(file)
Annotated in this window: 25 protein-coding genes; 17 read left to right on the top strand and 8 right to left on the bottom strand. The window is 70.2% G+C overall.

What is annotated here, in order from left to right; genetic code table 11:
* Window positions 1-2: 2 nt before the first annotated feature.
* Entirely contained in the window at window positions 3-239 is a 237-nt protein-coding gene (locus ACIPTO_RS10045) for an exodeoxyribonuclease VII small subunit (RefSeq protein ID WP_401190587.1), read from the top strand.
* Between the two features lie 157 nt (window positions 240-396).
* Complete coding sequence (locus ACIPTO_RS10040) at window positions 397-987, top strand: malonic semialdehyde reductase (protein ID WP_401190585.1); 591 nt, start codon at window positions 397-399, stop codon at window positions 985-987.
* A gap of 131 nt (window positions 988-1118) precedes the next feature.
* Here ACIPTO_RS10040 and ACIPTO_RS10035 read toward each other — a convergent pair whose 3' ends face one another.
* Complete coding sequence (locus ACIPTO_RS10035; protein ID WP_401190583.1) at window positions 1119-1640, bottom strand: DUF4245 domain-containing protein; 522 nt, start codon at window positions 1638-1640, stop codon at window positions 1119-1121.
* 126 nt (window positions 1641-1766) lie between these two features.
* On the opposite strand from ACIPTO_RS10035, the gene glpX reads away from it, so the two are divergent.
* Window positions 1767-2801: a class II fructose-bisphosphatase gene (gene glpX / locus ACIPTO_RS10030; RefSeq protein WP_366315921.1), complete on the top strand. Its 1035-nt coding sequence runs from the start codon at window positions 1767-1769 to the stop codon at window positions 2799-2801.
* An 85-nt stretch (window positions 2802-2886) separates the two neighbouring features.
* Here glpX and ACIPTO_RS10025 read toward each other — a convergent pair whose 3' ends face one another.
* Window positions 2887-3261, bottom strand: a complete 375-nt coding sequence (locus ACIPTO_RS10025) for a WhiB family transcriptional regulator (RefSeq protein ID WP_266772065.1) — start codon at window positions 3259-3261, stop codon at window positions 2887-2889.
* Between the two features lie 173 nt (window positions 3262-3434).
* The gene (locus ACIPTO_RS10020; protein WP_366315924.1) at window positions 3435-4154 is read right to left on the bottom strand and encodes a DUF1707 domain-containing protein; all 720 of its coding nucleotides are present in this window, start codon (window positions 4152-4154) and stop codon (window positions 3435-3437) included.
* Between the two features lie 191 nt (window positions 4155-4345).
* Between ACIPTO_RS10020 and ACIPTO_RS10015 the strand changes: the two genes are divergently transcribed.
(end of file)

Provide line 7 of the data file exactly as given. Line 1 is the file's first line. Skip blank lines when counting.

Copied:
* A gap of 131 nt (window positions 988-1118) precedes the next feature.